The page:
ACCC issues urgent warning regarding popular children's cot

The Australian Competition and Consumer Commission (ACCC) has issued an urgent health warning in relation to a popular brand of children’s cot. The warning comes after it received reports of potentially dangerous mould growing from the bottom of the cot.

The ACCC’s action follows reports from parents who have purchased a Mocka branded cot owned by Adairs and sold online through a number of websites.

In a post on Facebook on April 8, the ACCC’s Product Safety department advised parents to check the Mocka children’s cot immediately.

“If mould is found, stop using the cot immediately and contact Mocka Australia as well as the ACCC,” the post says.

Parents can report the unsafe children’s cot to the ACCC via its website.

A recall of the product has not been issued by the ACCC, as yet.

What is mould?

According to Queensland Health, mould is a type of fungi. It can grow indoors and outdoors.

When it grows indoors, mould appears in places that are wet or moist, and that don’t have proper ventilation. You can see mould when it discolours walls, ceilings and other surfaces like bathroom tiles. If you can’t see it, mould is often present where there is a musty, unpleasant odour.

Breathing in, eating, drinking or touching mould can cause health problems. This is especially for people who have asthma, sensitivities or allergies.

Health issues include coughing and sneezing, congestion of the nose, eye irritation and respiratory infection.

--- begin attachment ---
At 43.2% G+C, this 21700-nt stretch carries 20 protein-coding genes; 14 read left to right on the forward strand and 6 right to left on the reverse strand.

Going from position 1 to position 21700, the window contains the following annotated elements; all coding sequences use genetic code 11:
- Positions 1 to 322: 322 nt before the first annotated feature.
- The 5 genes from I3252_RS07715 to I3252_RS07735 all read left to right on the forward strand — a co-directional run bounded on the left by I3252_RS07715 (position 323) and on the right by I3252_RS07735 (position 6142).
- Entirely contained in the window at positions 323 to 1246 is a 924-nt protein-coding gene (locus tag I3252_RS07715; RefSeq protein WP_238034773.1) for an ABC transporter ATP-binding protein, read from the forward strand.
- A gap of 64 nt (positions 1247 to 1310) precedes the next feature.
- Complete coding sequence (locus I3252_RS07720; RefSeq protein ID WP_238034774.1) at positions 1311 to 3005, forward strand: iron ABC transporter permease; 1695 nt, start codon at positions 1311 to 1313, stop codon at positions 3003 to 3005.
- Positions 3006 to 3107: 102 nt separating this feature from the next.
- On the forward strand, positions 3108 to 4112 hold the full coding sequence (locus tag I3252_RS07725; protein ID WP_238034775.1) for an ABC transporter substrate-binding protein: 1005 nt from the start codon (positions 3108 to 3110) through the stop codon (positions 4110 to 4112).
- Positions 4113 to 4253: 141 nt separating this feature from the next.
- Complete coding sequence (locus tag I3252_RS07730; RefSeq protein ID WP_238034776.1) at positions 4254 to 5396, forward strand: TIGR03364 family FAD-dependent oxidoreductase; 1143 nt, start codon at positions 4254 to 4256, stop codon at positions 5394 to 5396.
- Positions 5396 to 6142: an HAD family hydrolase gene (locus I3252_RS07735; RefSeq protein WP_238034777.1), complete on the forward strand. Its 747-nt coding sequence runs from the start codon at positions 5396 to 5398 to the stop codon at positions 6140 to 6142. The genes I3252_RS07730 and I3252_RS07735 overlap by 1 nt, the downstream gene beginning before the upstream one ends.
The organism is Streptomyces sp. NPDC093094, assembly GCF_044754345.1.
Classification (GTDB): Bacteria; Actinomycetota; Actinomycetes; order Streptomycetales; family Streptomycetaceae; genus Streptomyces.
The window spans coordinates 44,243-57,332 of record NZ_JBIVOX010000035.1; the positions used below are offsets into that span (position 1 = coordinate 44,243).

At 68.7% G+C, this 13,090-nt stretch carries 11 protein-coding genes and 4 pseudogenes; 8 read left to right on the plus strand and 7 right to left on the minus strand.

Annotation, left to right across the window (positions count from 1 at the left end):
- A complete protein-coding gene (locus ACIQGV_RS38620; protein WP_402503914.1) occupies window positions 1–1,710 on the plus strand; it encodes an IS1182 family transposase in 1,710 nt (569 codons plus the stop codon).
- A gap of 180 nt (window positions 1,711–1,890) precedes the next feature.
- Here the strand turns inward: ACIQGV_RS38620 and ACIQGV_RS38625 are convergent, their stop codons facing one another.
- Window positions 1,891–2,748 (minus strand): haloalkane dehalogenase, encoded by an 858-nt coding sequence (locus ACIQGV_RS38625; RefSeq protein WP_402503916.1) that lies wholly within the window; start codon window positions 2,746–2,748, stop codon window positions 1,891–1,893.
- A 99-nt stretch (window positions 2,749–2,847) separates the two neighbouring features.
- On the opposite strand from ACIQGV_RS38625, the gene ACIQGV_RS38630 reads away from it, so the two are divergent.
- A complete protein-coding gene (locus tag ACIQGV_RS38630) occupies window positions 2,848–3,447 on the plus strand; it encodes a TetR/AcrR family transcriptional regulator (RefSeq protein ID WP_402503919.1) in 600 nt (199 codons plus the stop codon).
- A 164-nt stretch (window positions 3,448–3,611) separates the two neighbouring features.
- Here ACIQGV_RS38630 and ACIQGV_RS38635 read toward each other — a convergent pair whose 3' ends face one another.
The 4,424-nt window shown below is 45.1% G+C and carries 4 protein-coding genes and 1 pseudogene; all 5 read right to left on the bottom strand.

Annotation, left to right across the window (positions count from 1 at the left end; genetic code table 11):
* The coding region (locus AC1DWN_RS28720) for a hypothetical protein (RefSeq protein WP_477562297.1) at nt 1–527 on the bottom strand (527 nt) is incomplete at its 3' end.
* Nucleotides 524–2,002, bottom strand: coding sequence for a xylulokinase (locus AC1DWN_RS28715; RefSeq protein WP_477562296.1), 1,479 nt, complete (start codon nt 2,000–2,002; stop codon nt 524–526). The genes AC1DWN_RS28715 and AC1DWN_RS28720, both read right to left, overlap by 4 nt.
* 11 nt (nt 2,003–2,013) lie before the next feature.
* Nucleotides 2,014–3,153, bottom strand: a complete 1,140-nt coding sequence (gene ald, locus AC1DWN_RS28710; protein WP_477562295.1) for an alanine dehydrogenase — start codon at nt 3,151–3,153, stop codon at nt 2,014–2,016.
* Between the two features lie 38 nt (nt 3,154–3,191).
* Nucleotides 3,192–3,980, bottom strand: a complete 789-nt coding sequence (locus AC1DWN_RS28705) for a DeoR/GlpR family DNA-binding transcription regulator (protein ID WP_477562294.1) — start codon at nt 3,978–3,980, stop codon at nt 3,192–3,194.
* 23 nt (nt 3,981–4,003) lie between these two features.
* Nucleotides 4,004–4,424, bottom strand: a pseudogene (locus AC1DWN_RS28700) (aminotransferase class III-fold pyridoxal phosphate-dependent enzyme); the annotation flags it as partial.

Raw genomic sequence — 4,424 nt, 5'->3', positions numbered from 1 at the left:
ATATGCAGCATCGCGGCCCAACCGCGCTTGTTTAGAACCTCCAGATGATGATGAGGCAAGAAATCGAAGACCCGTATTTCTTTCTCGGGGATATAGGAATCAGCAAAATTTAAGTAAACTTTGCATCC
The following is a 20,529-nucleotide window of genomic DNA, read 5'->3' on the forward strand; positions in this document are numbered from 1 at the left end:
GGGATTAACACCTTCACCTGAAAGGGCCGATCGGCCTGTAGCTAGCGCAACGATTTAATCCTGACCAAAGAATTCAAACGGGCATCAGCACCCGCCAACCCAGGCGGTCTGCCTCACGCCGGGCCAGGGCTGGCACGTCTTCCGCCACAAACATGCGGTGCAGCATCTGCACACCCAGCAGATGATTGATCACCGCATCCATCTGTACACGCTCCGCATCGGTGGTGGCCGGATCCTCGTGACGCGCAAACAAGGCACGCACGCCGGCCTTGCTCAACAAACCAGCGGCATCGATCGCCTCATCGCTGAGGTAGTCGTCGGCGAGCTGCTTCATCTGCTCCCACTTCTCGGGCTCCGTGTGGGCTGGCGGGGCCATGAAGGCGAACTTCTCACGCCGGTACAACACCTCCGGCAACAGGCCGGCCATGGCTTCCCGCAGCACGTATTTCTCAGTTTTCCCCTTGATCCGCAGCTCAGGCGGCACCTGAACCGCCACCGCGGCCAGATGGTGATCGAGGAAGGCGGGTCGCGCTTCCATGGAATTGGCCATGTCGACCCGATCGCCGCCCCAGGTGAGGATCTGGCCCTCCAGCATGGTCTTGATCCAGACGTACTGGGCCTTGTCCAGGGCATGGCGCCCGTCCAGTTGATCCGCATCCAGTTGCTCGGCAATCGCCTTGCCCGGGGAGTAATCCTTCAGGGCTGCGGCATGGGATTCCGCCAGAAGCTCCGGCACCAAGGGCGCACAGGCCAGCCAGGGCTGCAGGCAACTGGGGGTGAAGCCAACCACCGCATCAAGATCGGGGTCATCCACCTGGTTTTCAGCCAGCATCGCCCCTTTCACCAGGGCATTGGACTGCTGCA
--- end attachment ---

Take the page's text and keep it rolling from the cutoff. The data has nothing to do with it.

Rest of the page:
If you or your children are showing any of these symptoms, you should speak with a health professional.

Preventing mould growth at home

The best way to control mould growth is to reduce the amount of moisture in your home.

Do this by:

  • opening all the doors and windows to dry out the area as quickly as possible
  • using fans to help speed up the drying process
  • disposing of any item/s that have been wet for two or more days and can’t be easily cleaned (mattresses, carpets, leather goods and ceiling insulation)
  • turning on exhaust fans when showering, washing clothes or using a drier
  • getting plumbing problems, such leaks and blocks, fixed.

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Written by Calista Bruschi

When she’s not moulding Play-Doh or dancing in the living room with her children, Calista Bruschi is an editor and writer. She has oodles of experience working on newspapers, magazines and websites. Calista likes to organise and be organised. She loves being a mum, Italian food, wine, sport and stationery. She hasn't sleep a full night in more than five years and is powered by coffee.

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